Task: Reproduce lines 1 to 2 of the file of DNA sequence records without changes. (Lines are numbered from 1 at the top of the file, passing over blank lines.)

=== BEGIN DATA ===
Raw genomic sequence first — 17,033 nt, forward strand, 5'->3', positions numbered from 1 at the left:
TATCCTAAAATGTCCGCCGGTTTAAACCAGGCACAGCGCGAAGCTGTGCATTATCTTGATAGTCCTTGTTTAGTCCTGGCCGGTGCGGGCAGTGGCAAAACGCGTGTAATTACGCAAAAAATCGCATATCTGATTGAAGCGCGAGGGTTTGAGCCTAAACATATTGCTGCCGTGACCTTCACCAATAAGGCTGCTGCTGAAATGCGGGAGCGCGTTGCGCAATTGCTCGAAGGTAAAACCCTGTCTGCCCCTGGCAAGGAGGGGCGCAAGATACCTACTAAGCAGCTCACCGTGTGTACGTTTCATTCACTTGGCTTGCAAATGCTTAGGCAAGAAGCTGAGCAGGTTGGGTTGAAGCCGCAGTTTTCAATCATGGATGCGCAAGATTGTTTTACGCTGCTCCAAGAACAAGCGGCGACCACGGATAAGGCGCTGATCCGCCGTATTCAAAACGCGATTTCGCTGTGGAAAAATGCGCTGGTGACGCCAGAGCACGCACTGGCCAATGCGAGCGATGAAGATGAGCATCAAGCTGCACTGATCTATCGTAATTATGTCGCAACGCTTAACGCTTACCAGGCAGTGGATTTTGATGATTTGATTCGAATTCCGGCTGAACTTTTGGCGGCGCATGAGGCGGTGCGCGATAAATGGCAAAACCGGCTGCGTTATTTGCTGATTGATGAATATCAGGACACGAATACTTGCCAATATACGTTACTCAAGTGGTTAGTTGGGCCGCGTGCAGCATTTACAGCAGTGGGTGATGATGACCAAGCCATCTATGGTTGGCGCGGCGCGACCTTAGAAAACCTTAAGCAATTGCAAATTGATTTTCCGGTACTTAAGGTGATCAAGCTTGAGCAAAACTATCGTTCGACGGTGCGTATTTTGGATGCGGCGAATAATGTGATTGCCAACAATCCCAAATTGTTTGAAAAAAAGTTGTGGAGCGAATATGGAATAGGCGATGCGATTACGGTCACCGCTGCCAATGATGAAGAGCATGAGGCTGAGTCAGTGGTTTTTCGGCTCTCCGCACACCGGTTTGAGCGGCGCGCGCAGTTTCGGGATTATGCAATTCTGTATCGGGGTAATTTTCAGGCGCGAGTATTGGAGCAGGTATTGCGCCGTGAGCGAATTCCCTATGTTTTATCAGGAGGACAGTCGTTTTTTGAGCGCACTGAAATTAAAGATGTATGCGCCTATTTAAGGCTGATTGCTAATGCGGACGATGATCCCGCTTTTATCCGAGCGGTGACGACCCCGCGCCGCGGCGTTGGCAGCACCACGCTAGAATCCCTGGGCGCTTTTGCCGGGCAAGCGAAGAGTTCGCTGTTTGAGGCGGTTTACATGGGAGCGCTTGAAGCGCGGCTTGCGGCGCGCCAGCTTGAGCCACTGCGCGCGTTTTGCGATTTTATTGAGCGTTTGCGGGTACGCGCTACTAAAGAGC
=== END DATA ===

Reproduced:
Raw genomic sequence first — 17,033 nt, forward strand, 5'->3', positions numbered from 1 at the left:
TATCCTAAAATGTCCGCCGGTTTAAACCAGGCACAGCGCGAAGCTGTGCATTATCTTGATAGTCCTTGTTTAGTCCTGGCCGGTGCGGGCAGTGGCAAAACGCGTGTAATTACGCAAAAAATCGCATATCTGATTGAAGCGCGAGGGTTTGAGCCTAAACATATTGCTGCCGTGACCTTCACCAATAAGGCTGCTGCTGAAATGCGGGAGCGCGTTGCGCAATTGCTCGAAGGTAAAACCCTGTCTGCCCCTGGCAAGGAGGGGCGCAAGATACCTACTAAGCAGCTCACCGTGTGTACGTTTCATTCACTTGGCTTGCAAATGCTTAGGCAAGAAGCTGAGCAGGTTGGGTTGAAGCCGCAGTTTTCAATCATGGATGCGCAAGATTGTTTTACGCTGCTCCAAGAACAAGCGGCGACCACGGATAAGGCGCTGATCCGCCGTATTCAAAACGCGATTTCGCTGTGGAAAAATGCGCTGGTGACGCCAGAGCACGCACTGGCCAATGCGAGCGATGAAGATGAGCATCAAGCTGCACTGATCTATCGTAATTATGTCGCAACGCTTAACGCTTACCAGGCAGTGGATTTTGATGATTTGATTCGAATTCCGGCTGAACTTTTGGCGGCGCATGAGGCGGTGCGCGATAAATGGCAAAACCGGCTGCGTTATTTGCTGATTGATGAATATCAGGACACGAATACTTGCCAATATACGTTACTCAAGTGGTTAGTTGGGCCGCGTGCAGCATTTACAGCAGTGGGTGATGATGACCAAGCCATCTATGGTTGGCGCGGCGCGACCTTAGAAAACCTTAAGCAATTGCAAATTGATTTTCCGGTACTTAAGGTGATCAAGCTTGAGCAAAACTATCGTTCGACGGTGCGTATTTTGGATGCGGCGAATAATGTGATTGCCAACAATCCCAAATTGTTTGAAAAAAAGTTGTGGAGCGAATATGGAATAGGCGATGCGATTACGGTCACCGCTGCCAATGATGAAGAGCATGAGGCTGAGTCAGTGGTTTTTCGGCTCTCCGCACACCGGTTTGAGCGGCGCGCGCAGTTTCGGGATTATGCAATTCTGTATCGGGGTAATTTTCAGGCGCGAGTATTGGAGCAGGTATTGCGCCGTGAGCGAATTCCCTATGTTTTATCAGGAGGACAGTCGTTTTTTGAGCGCACTGAAATTAAAGATGTATGCGCCTATTTAAGGCTGATTGCTAATGCGGACGATGATCCCGCTTTTATCCGAGCGGTGACGACCCCGCGCCGCGGCGTTGGCAGCACCACGCTAGAATCCCTGGGCGCTTTTGCCGGGCAAGCGAAGAGTTCGCTGTTTGAGGCGGTTTACATGGGAGCGCTTGAAGCGCGGCTTGCGGCGCGCCAGCTTGAGCCACTGCGCGCGTTTTGCGATTTTATTGAGCGTTTGCGGGTACGCGCTACTAAAGAGC